“It was the mid-1990s and [Americans] had an attitude that I had never encountered before,” she recalls. “In Germany, when I had my first child, they were disappointed at the hospital, they said, ‘Your career’s over.’ In California, they wanted to have the best in the world and they made sure that their faculty and staff feel good, that they have time for research and time for their family . . . Suddenly, I started to discover what a difference it makes if you have a positive backing of society and not a negative one.”
She became pregnant again, this time with twins. After four years, the couple returned to Germany. “When we moved back I was determined, and I managed to never have anybody make me have a bad conscience about doing what we do. And then, well, I had the sixth and the seventh child, and I was asked to be minister.”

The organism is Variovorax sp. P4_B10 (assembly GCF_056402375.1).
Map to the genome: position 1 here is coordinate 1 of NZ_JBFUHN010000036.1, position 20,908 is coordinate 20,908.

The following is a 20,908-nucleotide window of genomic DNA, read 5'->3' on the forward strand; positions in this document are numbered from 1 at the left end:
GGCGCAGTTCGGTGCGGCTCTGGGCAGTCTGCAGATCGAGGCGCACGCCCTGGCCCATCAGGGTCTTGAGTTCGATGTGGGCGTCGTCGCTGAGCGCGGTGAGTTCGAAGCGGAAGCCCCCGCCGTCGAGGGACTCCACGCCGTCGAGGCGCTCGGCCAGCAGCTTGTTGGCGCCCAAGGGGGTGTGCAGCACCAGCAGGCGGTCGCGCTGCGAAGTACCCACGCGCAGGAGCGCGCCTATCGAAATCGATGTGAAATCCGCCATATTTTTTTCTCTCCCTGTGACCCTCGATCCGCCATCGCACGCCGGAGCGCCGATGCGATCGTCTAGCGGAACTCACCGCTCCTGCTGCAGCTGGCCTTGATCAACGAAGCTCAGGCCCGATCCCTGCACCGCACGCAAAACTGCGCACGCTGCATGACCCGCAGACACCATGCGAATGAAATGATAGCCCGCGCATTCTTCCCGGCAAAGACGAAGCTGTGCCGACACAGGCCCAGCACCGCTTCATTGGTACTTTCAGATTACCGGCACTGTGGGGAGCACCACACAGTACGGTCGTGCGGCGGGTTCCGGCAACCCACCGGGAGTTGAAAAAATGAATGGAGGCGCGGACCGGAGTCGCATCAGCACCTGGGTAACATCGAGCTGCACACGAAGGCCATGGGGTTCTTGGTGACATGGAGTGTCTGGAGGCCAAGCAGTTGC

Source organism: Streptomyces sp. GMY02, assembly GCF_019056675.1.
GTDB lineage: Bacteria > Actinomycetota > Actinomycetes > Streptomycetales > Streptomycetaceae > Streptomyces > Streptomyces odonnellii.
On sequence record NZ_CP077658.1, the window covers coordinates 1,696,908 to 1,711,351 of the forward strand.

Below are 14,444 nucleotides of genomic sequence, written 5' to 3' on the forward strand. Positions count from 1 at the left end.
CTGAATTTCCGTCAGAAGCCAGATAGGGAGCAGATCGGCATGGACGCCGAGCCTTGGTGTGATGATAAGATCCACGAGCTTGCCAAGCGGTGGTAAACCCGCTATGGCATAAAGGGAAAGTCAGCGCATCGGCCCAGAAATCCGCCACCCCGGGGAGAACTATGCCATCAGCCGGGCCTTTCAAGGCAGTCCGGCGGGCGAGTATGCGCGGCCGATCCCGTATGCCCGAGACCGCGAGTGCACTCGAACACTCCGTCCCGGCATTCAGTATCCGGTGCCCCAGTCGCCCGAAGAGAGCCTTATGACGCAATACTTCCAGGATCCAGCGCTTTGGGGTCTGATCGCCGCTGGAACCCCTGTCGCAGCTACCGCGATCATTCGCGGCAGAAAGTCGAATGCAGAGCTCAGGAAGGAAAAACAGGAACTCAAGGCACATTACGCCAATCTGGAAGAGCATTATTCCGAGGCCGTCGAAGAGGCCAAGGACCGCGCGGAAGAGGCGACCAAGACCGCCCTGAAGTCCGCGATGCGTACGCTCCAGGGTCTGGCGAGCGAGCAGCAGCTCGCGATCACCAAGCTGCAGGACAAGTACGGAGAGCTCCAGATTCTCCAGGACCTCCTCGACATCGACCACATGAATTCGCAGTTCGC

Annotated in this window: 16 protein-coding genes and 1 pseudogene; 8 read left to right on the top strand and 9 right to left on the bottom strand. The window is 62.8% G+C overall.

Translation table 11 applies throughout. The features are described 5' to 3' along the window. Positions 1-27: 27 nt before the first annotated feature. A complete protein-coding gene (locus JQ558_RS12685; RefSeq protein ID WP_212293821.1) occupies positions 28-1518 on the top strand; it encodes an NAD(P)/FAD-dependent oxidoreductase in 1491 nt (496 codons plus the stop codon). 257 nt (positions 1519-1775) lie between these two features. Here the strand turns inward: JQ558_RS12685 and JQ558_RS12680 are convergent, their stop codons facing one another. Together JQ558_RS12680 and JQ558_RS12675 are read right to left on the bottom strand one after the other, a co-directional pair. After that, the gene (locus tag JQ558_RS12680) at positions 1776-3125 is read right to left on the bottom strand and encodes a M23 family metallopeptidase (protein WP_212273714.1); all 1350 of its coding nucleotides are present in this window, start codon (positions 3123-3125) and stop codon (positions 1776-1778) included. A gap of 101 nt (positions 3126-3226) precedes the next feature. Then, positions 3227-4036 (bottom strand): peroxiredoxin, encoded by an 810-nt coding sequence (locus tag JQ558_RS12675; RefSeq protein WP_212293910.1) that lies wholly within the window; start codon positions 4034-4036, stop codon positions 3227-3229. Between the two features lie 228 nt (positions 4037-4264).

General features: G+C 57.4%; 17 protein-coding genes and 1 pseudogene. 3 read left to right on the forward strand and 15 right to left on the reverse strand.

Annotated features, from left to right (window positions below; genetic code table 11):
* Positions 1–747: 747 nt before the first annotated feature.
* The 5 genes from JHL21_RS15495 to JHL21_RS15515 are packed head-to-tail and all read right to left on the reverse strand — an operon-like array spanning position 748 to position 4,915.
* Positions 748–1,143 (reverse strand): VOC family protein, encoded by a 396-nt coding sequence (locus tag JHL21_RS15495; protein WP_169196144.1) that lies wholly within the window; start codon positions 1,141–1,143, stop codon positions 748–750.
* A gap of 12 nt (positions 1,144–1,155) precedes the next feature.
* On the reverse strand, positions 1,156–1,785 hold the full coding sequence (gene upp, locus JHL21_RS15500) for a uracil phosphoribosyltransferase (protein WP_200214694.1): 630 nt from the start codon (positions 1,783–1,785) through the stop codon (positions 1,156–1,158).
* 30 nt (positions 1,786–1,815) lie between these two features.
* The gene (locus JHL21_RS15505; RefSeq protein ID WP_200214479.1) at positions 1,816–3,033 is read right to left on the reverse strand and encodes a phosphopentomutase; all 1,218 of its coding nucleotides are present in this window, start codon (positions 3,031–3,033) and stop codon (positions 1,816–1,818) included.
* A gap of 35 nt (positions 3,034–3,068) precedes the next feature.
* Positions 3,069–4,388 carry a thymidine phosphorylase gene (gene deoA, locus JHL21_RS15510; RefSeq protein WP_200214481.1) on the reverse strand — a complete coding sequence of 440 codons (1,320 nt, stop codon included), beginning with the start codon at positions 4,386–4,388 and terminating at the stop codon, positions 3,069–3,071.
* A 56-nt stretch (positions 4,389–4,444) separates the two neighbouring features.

Her husband took over caring for the children and she set out to “walk the talk” as minister for families, and later as minister for labour. She introduced family-friendly policies, including raising the number of nursery places and introducing allowances for fathers on paternity leave, and making it easier for women to juggle family and work.
The challenge to traditional family structures was unpopular within her party — but not across the country. “The young generation in Germany was more ready for the change and I had a lot of public backing,” says Von der Leyen. “A party has to move on and learn. It’s a bit like the green topic. There, too, my party came late, but it came.”